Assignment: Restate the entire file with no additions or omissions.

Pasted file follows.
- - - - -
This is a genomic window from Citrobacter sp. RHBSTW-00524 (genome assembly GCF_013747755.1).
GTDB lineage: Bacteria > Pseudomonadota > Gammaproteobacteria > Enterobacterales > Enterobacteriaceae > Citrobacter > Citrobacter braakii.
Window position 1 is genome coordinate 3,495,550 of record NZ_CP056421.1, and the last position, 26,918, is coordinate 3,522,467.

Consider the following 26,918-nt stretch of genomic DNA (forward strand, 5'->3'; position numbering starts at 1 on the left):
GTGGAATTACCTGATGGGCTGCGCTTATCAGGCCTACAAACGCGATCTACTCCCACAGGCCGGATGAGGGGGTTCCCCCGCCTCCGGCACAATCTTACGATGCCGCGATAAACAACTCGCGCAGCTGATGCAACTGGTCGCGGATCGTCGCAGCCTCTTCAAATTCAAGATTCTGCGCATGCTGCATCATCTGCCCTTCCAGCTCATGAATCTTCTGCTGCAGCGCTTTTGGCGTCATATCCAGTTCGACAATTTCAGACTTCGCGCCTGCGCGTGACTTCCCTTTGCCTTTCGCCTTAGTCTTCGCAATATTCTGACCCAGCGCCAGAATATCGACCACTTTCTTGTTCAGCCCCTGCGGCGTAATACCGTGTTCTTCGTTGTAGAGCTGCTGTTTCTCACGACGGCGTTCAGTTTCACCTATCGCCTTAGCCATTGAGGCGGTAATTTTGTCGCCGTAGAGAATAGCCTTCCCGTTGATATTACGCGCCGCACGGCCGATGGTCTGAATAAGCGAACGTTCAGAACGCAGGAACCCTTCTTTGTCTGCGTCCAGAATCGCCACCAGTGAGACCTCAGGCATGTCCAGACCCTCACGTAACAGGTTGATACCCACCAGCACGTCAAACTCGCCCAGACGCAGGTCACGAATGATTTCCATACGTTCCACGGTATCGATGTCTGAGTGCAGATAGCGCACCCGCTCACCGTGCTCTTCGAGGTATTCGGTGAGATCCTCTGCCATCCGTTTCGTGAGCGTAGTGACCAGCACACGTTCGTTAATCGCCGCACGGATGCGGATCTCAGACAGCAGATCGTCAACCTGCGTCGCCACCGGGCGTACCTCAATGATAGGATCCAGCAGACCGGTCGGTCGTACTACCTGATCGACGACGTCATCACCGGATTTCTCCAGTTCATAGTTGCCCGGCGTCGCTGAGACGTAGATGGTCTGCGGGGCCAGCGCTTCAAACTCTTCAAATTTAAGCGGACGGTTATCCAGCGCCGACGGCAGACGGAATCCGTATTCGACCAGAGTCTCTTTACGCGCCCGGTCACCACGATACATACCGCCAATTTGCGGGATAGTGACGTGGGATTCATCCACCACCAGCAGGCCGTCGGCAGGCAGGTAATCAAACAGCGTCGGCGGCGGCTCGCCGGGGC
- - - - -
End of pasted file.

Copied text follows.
This is a genomic window from Citrobacter sp. RHBSTW-00524 (genome assembly GCF_013747755.1).
GTDB lineage: Bacteria > Pseudomonadota > Gammaproteobacteria > Enterobacterales > Enterobacteriaceae > Citrobacter > Citrobacter braakii.
Window position 1 is genome coordinate 3,495,550 of record NZ_CP056421.1, and the last position, 26,918, is coordinate 3,522,467.

Consider the following 26,918-nt stretch of genomic DNA (forward strand, 5'->3'; position numbering starts at 1 on the left):
GTGGAATTACCTGATGGGCTGCGCTTATCAGGCCTACAAACGCGATCTACTCCCACAGGCCGGATGAGGGGGTTCCCCCGCCTCCGGCACAATCTTACGATGCCGCGATAAACAACTCGCGCAGCTGATGCAACTGGTCGCGGATCGTCGCAGCCTCTTCAAATTCAAGATTCTGCGCATGCTGCATCATCTGCCCTTCCAGCTCATGAATCTTCTGCTGCAGCGCTTTTGGCGTCATATCCAGTTCGACAATTTCAGACTTCGCGCCTGCGCGTGACTTCCCTTTGCCTTTCGCCTTAGTCTTCGCAATATTCTGACCCAGCGCCAGAATATCGACCACTTTCTTGTTCAGCCCCTGCGGCGTAATACCGTGTTCTTCGTTGTAGAGCTGCTGTTTCTCACGACGGCGTTCAGTTTCACCTATCGCCTTAGCCATTGAGGCGGTAATTTTGTCGCCGTAGAGAATAGCCTTCCCGTTGATATTACGCGCCGCACGGCCGATGGTCTGAATAAGCGAACGTTCAGAACGCAGGAACCCTTCTTTGTCTGCGTCCAGAATCGCCACCAGTGAGACCTCAGGCATGTCCAGACCCTCACGTAACAGGTTGATACCCACCAGCACGTCAAACTCGCCCAGACGCAGGTCACGAATGATTTCCATACGTTCCACGGTATCGATGTCTGAGTGCAGATAGCGCACCCGCTCACCGTGCTCTTCGAGGTATTCGGTGAGATCCTCTGCCATCCGTTTCGTGAGCGTAGTGACCAGCACACGTTCGTTAATCGCCGCACGGATGCGGATCTCAGACAGCAGATCGTCAACCTGCGTCGCCACCGGGCGTACCTCAATGATAGGATCCAGCAGACCGGTCGGTCGTACTACCTGATCGACGACGTCATCACCGGATTTCTCCAGTTCATAGTTGCCCGGCGTCGCTGAGACGTAGATGGTCTGCGGGGCCAGCGCTTCAAACTCTTCAAATTTAAGCGGACGGTTATCCAGCGCCGACGGCAGACGGAATCCGTATTCGACCAGAGTCTCTTTACGCGCCCGGTCACCACGATACATACCGCCAATTTGCGGGATAGTGACGTGGGATTCATCCACCACCAGCAGGCCGTCGGCAGGCAGGTAATCAAACAGCGTCGGCGGCGGCTCGCCGGGGC